I was asked over on the Twitterz which writing programs I used, and what music I listen while using them. That is not a question to be answered in 140 characters. But I’ll answer succinctly as I can.
Taking the second question first, I have a long playlist on Rdio, called ‘Writing’, which consists of a couple of hundred jazz songs I cribbed from the Blue Note 75 app. (Get it, if you’re a jazz or blues fan). It’s great background music. I had it on today while writing Saturday’s column.
If I want something to drive me along a little, I’ll create a playlist of about a dozen albums to roll through the day. Nothing heavy enough to break my concentration, but not aural wallpaper like the jazz list. A random sampling from the artists I might normally program: The Double X, Velocity Girl, Flight Facilities, Kate Miller-Heike, Death Cab for Cutie, RAC, Juliana Hatfield, Angus and Julia Stone, Real Estate, Jamiroquai, The Concretes, Minor Alps, 10 000 Maniacs, Camera Obscura, Blake Babies, The Waifs, Liz Phair, Sea of Bees, First Aid Kit.
Cafe music, I guess. Which works well with that Coffitivity app I have to generate the sounds of a cafe in the background.
With the playlist set, it’s down to work.
There are four main programs I write in.
Dragon Dictate - for dictation, natch. Although I found I used this less with The Dave series because the last major update borked the program for me.
Pages - which is my utility word processor, for throwing out columns, blogs, features and so on. I love its elegance and simplicity. I did use it to compose the first draft of the Hooper manuscripts, because the iPad version syncs beautifully with the desktop, meaning I could work on the books away from home. Being able to access the documents via iCloud almost meant Murph could work on them at the same time. But Pages file management system is arse. As I generated more and more files, it became increasingly difficult to manage them by Apple’s preferred method - tags. I still use Pages every day, but not so much for manuscript work now.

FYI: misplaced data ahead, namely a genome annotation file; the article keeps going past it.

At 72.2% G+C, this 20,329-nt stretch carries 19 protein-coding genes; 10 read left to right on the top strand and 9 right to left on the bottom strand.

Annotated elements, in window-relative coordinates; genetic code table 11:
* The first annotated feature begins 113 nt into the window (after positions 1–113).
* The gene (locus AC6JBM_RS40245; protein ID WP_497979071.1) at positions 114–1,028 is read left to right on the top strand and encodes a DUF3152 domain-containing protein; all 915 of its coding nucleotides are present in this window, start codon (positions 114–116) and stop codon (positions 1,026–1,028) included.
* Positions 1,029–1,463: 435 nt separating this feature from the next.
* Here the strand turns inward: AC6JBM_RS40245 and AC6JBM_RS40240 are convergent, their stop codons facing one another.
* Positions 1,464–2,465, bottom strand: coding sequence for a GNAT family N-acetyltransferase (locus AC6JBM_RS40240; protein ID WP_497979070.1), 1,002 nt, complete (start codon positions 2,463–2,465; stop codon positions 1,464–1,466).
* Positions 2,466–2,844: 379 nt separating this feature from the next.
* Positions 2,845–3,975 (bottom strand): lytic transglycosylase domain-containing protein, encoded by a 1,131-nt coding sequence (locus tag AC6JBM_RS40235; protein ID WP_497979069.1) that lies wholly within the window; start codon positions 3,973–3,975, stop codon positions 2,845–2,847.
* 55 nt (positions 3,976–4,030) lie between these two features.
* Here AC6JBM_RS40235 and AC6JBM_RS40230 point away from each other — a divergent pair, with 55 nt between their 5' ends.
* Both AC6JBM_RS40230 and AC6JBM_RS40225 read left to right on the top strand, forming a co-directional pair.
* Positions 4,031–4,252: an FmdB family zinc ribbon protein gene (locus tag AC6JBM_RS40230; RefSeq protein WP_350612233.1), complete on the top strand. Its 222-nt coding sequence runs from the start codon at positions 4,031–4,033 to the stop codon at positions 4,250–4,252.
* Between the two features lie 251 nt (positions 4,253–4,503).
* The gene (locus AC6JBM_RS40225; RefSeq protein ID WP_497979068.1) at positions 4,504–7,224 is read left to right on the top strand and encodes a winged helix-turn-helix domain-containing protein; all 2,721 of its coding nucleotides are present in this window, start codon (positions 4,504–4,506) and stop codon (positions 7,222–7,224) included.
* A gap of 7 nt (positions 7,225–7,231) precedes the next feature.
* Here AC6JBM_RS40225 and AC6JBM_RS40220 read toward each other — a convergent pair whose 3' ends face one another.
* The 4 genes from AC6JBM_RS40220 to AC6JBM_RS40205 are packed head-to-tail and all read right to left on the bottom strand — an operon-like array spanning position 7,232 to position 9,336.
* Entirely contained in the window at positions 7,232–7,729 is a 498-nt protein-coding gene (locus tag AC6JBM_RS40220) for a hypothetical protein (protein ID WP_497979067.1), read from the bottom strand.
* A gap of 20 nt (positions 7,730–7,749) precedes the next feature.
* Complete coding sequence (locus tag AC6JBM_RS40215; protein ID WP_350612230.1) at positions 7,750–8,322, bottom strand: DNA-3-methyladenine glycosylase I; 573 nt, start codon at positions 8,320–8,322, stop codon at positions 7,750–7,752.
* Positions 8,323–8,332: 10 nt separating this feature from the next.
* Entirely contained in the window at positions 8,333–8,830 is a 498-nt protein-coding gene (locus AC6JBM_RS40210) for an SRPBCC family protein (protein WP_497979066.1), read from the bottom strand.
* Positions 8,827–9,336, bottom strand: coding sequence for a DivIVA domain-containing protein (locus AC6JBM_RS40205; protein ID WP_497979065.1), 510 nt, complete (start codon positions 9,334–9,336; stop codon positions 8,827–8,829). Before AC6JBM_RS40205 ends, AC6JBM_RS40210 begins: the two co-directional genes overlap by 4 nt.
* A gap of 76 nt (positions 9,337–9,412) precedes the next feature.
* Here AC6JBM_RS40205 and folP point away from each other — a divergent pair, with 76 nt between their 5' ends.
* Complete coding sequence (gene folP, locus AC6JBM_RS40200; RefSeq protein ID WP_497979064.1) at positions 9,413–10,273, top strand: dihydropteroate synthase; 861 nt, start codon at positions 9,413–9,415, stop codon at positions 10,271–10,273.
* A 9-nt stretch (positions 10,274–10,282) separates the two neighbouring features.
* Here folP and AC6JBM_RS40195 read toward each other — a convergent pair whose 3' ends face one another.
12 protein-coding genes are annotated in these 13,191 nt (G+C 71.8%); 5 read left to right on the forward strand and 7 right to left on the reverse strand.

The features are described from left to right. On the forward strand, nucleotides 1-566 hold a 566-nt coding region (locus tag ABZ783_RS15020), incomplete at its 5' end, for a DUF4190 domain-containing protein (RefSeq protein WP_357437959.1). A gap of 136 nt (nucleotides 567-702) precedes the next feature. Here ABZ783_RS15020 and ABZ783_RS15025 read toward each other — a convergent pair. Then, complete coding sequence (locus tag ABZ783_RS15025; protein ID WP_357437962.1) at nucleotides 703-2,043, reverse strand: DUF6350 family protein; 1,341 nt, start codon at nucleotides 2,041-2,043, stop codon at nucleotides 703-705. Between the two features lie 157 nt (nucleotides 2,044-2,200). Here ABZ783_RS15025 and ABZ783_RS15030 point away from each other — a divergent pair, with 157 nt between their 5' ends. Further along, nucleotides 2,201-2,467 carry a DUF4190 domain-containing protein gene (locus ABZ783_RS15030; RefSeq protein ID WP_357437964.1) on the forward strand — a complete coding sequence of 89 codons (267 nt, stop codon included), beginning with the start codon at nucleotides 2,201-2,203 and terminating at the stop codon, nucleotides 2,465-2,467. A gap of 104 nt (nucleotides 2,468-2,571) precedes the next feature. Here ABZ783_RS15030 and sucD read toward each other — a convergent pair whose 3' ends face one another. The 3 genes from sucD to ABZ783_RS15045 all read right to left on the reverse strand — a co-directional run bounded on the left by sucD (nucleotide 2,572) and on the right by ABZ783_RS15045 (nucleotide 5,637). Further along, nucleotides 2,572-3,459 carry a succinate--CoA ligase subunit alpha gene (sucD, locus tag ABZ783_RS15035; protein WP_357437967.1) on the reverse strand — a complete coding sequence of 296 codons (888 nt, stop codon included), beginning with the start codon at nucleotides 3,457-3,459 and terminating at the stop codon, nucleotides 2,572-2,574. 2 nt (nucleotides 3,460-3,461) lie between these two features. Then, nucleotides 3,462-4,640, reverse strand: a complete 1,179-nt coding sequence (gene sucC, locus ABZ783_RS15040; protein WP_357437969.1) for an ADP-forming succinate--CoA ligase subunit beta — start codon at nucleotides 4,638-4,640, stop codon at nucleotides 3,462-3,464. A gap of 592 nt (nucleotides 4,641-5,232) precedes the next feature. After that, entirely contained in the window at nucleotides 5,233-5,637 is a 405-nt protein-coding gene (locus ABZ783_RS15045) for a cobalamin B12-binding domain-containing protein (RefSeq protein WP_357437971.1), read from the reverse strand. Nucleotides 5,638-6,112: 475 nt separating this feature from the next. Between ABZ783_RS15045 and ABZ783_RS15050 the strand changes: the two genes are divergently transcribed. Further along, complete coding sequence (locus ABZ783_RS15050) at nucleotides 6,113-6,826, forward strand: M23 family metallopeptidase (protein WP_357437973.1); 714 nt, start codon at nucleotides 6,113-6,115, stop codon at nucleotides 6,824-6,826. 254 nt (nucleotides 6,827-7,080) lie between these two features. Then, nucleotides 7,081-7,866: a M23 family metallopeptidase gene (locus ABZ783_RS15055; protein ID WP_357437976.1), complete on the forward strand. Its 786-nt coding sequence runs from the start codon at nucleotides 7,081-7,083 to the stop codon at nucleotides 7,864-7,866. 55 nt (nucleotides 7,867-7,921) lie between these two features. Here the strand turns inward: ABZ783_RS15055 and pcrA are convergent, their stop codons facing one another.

Scrivener - the crack cocaine of writer apps. I took this up over the summer. I’d been meaning to for years, because its users are addicts who swear by the program. I could and probably should write an entire blog on Scrivener alone. For now though, I’ll just say, it works well for a working writer. The document management and structuring functions are first class. It is especially good at allowing me to keep a firm whip hand hovering over the structure of a long story arc. I don’t go that deeply into all of the apps capabilities. There is a trap for young players in which you spend more time managing your metadata than writing actual copy. But if you're looking for a writing app which gives you a God-like top-down view of your manuscript and granular scene-by-scene control, then this is your app.
Word - What can I say? Every publishing house uses Word because every publishing house uses Word. When it comes time to submit the draft, there is no avoiding it. This also means that redrafting and final edits are also done in Word, often on my iPad outside the house. I like to think the change of scenery freshens me up.
Besides Coffitivity I use iTranslate for, well, translation services. And Vitamin R for time tracking and management. It’s like a nuclear powered Pomodori app and I know that if I don’t open it first thing in the morning I will get a lot less writing done by the end of the day.
My research gets bundled into Evernote. I use the Dictionary.com app on my iPad for it's theasaurus, but a big hardback copy fo the MacQuarie Dictionary for spelling and meaning. There are a bunch of specialist writer apps on my pad that are obscure enough, but interesting enough, that I will do them separately.